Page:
It’s still a restriction on speech. Congresscritter, Robert Aderholt (R-AL) cleverly turns violating free speech into a “tool for parents to better monitor and control what their children are watching on TV” and at the same time extends over-the-air television indecency regs and adds a la carte programming regs to cable TV. All in the same bill. I wonder if he broke a sweat or got confused by his own doublespeak in the process.
Here’s an excerpt:
While I generally dislike involving government in the regulation of free speech issues such as television broadcasting, there are instances where such intervention is necessary. This is one such instance. Let me make it clear: A parent’s job is to parent. This legislation isn’t a substitute for parental involvement but, rather, a tool for parents to better monitor and control what their children are watching on TV. It offers a common-sense approach that allows parents to parent and limit what their children are exposed to on television.
Currently, consumers face limited choices of truly family programming and, even more frustrating, are forced to pay for many channels they don’t want. For example, in order to get popular educational, news and sports channels, consumers are forced to also get channels that may be objectionable for children such as Spike TV or MTV.
Polls have confirmed parents are concerned their children are being bombarded by obscene, indecent and violent programming. A late 2005 AP/Ipsos Poll showed that 66 percent of Americans say there is too much sex on TV and 68 percent say there is too much violence.
The way the system now works, to get the channels that families want to watch, they’re forced by their cable or satellite provider to also get channels they don’t want. In simple terms, when you go to the store to purchase a shirt, you’re not required to buy a pair of pants as well; or when you go to the grocery store and want to buy an orange, you aren’t required to buy an apple as well. Consumers should have more options, not fewer. This bill is intended to give them those options without limiting what other consumers want to choose.
I’m so glad he “generally dislikes” violating content producers’ First Amendment rights. “Gosh constituents, I didn’t want to do it, but these evil smut purveyors forced my hand.” He claims his bill is just another tool for parents to help them keep an eye on junior. (How many tools do parents need?) Actually, he’s not offering parents a tool. He’s telling them, “Hey, I read polls. It looks like everyone’s upset at what Skinemax sometimes shows, so here’s what we’re gonna do. We’re gonna make the cable industry behave during these hours or on this particular tier of programming. That way, when little Johnny sees an uncovered body part on the cable TV that you, as an adult who knows what’s on cable (caveat emptor, remember?), ordered, it won’t be your fault for not monitoring your children or your TV. Instead, it’s the evil cable industry who’s violating our rules and trying to get your kid hooked on porn.” This is no tool, my friends, it’s an abdication of parental responsibility. We, the congress, will make cable safe for the family. Never mind that “family programming” means different things to different people and that government has no business forcing an industry to conform to busybodies’ tastes. And never mind the traditional rationale for not imposing indecency regs on cable or satellite, alluded to above, you paid to have that service installed (i.e., assumed the risk), whereas over-the-air television is automatically available to anyone with a standard receiver (TV antenna) within range.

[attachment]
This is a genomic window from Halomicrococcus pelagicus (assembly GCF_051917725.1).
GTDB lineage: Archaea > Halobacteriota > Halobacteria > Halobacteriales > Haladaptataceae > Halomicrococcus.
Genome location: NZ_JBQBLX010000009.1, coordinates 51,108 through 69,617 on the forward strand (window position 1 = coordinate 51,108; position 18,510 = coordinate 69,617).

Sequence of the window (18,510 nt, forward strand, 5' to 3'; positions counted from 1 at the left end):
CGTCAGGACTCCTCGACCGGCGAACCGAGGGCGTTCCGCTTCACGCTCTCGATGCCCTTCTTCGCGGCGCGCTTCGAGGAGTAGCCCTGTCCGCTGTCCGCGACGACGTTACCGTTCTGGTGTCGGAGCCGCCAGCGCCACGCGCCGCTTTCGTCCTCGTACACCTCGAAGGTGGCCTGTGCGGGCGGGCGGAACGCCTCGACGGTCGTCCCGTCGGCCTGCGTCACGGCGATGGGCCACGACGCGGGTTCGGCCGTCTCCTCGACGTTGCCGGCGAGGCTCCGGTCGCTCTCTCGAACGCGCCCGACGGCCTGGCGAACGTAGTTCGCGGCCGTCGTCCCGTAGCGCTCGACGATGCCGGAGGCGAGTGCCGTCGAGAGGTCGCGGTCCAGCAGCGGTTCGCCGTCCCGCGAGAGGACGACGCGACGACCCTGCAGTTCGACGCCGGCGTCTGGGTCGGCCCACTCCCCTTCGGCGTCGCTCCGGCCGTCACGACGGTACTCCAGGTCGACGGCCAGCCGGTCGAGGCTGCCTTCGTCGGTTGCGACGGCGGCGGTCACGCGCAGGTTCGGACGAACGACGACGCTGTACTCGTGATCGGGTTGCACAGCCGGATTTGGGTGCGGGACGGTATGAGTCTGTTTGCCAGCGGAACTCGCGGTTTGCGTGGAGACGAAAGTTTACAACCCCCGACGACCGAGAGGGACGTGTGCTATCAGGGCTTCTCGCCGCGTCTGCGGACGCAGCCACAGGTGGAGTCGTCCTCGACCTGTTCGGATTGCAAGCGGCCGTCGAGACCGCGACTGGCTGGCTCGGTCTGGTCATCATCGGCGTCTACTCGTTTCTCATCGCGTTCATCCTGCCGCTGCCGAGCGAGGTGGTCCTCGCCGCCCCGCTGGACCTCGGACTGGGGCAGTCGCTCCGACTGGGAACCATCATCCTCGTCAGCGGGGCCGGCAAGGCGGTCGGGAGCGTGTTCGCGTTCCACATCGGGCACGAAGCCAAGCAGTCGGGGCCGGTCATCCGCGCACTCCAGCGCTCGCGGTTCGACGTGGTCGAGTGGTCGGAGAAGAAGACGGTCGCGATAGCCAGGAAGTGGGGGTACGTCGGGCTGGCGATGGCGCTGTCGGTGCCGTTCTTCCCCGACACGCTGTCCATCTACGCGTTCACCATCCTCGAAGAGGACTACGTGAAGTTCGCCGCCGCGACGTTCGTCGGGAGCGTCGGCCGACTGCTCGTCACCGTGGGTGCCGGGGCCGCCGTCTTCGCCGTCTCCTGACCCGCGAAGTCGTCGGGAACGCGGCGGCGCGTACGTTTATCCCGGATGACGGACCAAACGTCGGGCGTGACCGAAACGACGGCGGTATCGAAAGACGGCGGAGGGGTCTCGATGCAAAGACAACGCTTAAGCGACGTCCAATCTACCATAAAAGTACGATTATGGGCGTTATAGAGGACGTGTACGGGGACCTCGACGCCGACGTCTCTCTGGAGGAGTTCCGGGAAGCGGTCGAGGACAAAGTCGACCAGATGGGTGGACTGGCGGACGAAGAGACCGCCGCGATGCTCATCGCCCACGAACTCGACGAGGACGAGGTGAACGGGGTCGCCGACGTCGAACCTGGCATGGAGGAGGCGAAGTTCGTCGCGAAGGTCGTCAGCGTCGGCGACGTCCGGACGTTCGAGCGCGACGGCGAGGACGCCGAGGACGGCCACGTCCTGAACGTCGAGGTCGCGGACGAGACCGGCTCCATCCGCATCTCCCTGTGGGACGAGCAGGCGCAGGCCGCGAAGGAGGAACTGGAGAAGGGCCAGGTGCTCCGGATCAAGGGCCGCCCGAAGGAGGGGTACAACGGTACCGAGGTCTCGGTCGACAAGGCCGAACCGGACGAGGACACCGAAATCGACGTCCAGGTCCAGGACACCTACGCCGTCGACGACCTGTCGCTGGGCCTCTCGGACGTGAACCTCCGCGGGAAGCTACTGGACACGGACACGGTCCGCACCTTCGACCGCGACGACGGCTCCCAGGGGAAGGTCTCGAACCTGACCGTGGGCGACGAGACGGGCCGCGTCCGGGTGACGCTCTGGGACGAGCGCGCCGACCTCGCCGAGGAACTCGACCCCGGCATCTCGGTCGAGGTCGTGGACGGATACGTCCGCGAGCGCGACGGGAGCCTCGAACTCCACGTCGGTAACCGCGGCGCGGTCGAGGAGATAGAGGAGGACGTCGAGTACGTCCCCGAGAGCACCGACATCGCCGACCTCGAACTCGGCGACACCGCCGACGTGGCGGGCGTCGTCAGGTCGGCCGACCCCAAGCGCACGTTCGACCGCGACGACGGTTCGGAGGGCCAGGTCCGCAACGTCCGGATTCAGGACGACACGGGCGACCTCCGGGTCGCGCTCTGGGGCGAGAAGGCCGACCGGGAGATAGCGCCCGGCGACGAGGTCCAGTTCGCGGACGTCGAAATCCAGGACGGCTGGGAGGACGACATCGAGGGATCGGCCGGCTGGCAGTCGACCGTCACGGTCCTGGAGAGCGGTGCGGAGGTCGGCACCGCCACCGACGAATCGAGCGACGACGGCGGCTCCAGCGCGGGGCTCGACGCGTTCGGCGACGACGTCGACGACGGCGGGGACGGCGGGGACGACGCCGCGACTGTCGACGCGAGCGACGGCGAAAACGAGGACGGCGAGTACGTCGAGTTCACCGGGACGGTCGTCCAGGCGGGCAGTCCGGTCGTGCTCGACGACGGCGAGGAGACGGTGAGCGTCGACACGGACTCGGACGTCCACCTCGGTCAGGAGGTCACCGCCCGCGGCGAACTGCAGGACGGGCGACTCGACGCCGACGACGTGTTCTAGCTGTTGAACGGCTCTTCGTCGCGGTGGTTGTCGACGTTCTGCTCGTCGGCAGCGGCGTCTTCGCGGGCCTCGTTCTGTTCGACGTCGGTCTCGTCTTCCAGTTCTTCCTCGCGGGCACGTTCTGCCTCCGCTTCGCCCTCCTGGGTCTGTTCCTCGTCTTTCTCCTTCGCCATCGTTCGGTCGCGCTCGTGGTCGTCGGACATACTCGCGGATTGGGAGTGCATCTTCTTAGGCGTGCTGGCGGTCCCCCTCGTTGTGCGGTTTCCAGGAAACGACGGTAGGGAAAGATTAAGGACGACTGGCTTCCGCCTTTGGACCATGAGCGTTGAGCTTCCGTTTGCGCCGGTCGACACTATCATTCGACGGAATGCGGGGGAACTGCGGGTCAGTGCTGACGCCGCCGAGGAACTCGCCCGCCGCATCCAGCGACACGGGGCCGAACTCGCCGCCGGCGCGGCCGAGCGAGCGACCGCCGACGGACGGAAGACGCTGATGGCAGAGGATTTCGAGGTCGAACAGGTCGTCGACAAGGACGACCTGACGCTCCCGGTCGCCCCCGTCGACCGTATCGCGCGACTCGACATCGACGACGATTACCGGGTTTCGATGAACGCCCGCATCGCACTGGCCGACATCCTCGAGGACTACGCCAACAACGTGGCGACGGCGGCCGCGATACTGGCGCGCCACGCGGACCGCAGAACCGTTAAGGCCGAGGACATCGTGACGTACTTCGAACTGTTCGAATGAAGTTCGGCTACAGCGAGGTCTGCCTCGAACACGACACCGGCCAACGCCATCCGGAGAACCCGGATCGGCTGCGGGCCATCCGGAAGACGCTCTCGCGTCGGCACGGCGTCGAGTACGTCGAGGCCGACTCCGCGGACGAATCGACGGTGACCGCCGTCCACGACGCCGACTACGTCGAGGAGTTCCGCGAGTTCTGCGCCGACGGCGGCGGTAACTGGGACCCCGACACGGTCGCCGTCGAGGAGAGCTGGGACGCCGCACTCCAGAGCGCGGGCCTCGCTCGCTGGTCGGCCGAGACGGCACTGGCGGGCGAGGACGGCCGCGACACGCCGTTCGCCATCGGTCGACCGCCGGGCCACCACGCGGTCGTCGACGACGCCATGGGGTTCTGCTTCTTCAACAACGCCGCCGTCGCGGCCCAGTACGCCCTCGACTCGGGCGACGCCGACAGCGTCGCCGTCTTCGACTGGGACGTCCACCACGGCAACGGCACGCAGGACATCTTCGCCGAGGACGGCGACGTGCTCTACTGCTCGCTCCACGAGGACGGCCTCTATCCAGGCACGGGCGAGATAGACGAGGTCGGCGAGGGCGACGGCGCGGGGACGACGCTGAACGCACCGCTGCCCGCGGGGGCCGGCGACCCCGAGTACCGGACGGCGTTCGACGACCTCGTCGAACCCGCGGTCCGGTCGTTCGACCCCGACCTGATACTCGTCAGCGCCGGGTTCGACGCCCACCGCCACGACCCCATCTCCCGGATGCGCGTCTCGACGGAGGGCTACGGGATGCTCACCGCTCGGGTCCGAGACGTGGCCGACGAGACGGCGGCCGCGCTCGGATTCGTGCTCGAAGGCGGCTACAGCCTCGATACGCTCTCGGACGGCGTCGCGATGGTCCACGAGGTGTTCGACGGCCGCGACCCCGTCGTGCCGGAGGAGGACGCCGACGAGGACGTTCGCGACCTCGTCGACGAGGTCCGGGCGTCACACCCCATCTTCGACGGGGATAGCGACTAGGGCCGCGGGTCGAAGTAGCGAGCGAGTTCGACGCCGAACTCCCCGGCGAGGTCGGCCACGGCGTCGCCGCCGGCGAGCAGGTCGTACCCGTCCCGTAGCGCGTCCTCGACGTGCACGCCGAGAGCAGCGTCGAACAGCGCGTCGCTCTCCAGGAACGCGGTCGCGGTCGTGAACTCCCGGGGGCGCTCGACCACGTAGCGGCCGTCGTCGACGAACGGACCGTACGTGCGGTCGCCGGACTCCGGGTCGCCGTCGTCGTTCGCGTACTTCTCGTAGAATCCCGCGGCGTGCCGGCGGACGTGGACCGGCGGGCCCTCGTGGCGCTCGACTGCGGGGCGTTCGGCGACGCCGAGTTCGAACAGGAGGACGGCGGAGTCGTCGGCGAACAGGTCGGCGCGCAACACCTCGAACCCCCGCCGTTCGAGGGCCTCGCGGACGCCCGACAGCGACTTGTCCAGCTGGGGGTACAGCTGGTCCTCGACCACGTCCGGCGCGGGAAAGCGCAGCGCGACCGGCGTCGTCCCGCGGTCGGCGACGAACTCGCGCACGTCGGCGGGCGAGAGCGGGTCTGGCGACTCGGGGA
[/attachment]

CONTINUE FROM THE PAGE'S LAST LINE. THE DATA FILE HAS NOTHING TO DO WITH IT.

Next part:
Aderholt compounds the absurdity of his bill and column by claiming that cable bundling somehow restricts choice (and involves force!), when the sad fact is a lot of religious and family programming would not otherwise exist without being subsidized by more popular channels. Too, there remains the question of whether the government should have any say whatsoever about how a luxury good (cable is not a necessity) is packaged. Here’s an instructive passage from my friend and former colleague, Adam Thierer:
If enough citizens complained about the bundled laces in shoes or bundled tires on cars or the sports sections bundled in their local newspapers, would that be enough to justify government action to remedy such a non-crisis? The same principle holds for the case of MVPDs and video programming services. Just because a certain number of consumers don’t like a particular business model does not give the government license to upend an industry’s private business arrangements and substitute a grand industrial policy scheme in the name of “consumer choice.”
Fortunately, Aderholt is not likely to get much support for his bill. The congressman needs to remember that good intentions don’t matter in public policy. What counts is achieving proper ends by proper means.